Davy Crockett’s Running Frontier

I like to Run Insanely Long & Crazy Distances                                                                                                             Pony Express Trail 100
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Browsing Posts published in November, 2002

Price River – UT

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November 30, 2002

This week’s adventure was with Pablo Riboldi along Price River in a deep canyon through the Book Cliffs as the river heads toward Green River. It was interesting.  The landscape was desolate, it reminded me somewhat of Grand Canyon or lower Paria. We did see a couple mountain goats very close, cruising down and up the canyon. 

We ran/hiked 13 miles in 2 1/2 hours and hiked half-way up toward the plateau above, to get a nice view at sunrise. We had planned on going further, but the trail turned into either rock-hopping on one side of the river or crossing the icy river, hopping icy rocks. We chose the whimpy approach and headed back. It was a nice hike, temperature in
upper-20s/low 30s.. We still shed our outer layers and were quite warm.  We arrived home at 11:30 a.m.

November 23, 2002

David Hansen, Brad Clements and I traveled to the southern end of Capital Reef National Park and hiked Lower Muley Twist.  This canyon was given that name by the pioneers because it twists so much that even a mule would be twisted.  We left Utah County at 5 a.m. and reached the trailhead at about 9 a.m.  The weather was perfect – sunny and in the 30’s and 40’s.   David and Brad were skeptical about power hiking, I convinced them to give it a try.  David had just moved to Utah from Washington D.C. and was thrilled to see the stunning scenery.   It was stunning!

We first hiked up the Water Pocket Fold, and then down into the twisting canyon.  It was just as stunning as Paria, but the walls not as high.  The colors were fantastic and the alcoves were amazing.

I didn’t run much, wanting to stay with them and help them to have a good experience with long-distance power hiking.  We traveled eight miles down the canyon and then I split up from them to go check out the Muley Tanks, which I didn’t find.  We had walky-talkies, so we were able to keep in contact.  I ended up beating them back to the car by a half hour.  Our total distance was about 15 miles.  This was my favorite hike so far.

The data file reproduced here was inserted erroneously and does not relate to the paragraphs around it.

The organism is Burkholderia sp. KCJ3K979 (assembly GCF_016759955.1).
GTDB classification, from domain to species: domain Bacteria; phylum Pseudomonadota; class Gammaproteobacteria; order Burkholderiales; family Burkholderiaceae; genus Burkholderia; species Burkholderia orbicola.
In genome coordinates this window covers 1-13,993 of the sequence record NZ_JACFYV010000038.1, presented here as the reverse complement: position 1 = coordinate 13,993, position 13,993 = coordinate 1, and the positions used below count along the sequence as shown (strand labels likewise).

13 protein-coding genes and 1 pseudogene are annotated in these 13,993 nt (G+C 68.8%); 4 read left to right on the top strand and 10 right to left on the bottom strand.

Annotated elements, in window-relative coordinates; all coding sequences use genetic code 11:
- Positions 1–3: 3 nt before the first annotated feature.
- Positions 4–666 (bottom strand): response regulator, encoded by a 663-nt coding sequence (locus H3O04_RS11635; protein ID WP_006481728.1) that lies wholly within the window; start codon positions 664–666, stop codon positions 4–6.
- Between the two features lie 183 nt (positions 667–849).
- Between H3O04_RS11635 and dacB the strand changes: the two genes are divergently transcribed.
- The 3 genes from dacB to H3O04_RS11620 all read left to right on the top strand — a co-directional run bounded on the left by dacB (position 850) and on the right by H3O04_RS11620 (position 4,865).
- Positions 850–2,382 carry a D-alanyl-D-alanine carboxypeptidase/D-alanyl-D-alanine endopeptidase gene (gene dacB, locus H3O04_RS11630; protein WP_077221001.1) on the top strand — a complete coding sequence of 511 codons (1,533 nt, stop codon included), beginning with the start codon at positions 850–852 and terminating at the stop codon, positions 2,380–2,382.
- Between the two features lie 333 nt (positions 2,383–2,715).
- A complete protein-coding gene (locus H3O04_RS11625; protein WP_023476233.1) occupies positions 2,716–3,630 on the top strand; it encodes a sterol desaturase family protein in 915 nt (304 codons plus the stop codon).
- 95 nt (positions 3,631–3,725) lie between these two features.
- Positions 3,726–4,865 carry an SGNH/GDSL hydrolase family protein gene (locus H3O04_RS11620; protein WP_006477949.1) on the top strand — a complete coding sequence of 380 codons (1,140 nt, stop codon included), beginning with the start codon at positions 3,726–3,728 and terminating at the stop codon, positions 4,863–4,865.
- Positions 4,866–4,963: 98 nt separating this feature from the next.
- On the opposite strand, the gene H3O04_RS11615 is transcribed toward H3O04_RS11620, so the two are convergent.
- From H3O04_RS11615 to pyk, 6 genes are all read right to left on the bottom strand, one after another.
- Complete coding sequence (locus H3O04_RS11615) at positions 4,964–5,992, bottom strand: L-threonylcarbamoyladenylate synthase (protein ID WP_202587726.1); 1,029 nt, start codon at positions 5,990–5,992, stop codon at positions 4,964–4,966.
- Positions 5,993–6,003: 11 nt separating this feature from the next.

David wrote about this hike:

> I’d like to tell you that we had a lousy time, that the weather
> was bad, and that there was nothing to see, but I’d be a liar.
> Perfect weather, perfect temperature, incredible scenery, and DaveC
> even took it easy on us and let us keep a +/- 4 mi/hr pace that was
> fast but still doable and enjoyable.  (Granted, at the end DaveC did
> take off running and ended not only going further down the canyon, but
> he also beat us back to the SUV by about a half hour.  However, that
> is mitigated somewhat by the route Brad and I chose to use to return
> to the SUV – for a while we followed Halls Creek which was meandering
> ALL OVER the valley until we finally struck out across on our own.).
> We also saw some fantastic scenery on both the drive down and the
> drive back (the Burr trail (?) route back was incredible – switchbacks
> up an almost sheer face followed by one of the most scenic canyons
> I’ve driven through in years, capped by the drive from Boulder to
> Torrey over the high plateau – beautiful!!!).  It helped that Brad
> drove us down and back in his very nice and comfortable SUV.
>
> Any downsides?  Well, 4 hours driving down and 4 hours driving back is
> a lot when they come before and after a 15+ mile jaunt in the desert
> no matter what you’re driving.  I’m still not sure tennis shoes are
> the best option even though I did enjoy their light weight – my toes
> were tender the next morning – and it might have been fun to have
> spent a little more time exploring secondary finds along the route.
> Also, I need to continue building my physical conditioning.  While I
> didn’t have any specific soreness the following day, I was internally
> pretty tired – for lack of a better explanation – My batteries were
> definitely still undercharged the day after.
>
> So, would I do it again?  You bet!  Although I think it will be hard
> to beat the combination of perfect conditions we had for this hike.  I
> also think that for treks that are far down south I would now be more
> interested in considering driving down the evening before and spending
> the night in a motel, but that’s still a flexible issue.

November 16, 2002 – 16 miles

My end-to-end Paria adventure left me with a bad case of ITBS in my right knee.   I clearly was not in shape for that amount of milage in one stretach.  It had been killing me, not being able to do any trail running. I decided to do a solo-hike, down in the north end of Zion National Park, to Kolob Arch.  My backpacking group had done that hike a year before I joined up with them.  They took three days, I would try to do it in a few hours.  I left home very early, at 3 a.m. and arrived at the Lees Pass trailhead at about 7:00 a.m.  I was very worried about my knee.  The first part of the hike was downhill and I knew it might hurt.  The scenery was stunning!  The trail was soft and very nice red dirt.  My knee felt fine until about four miles into the run.  I had hoped that it had healed, but not so.   I rested a little and then it felt fine. 

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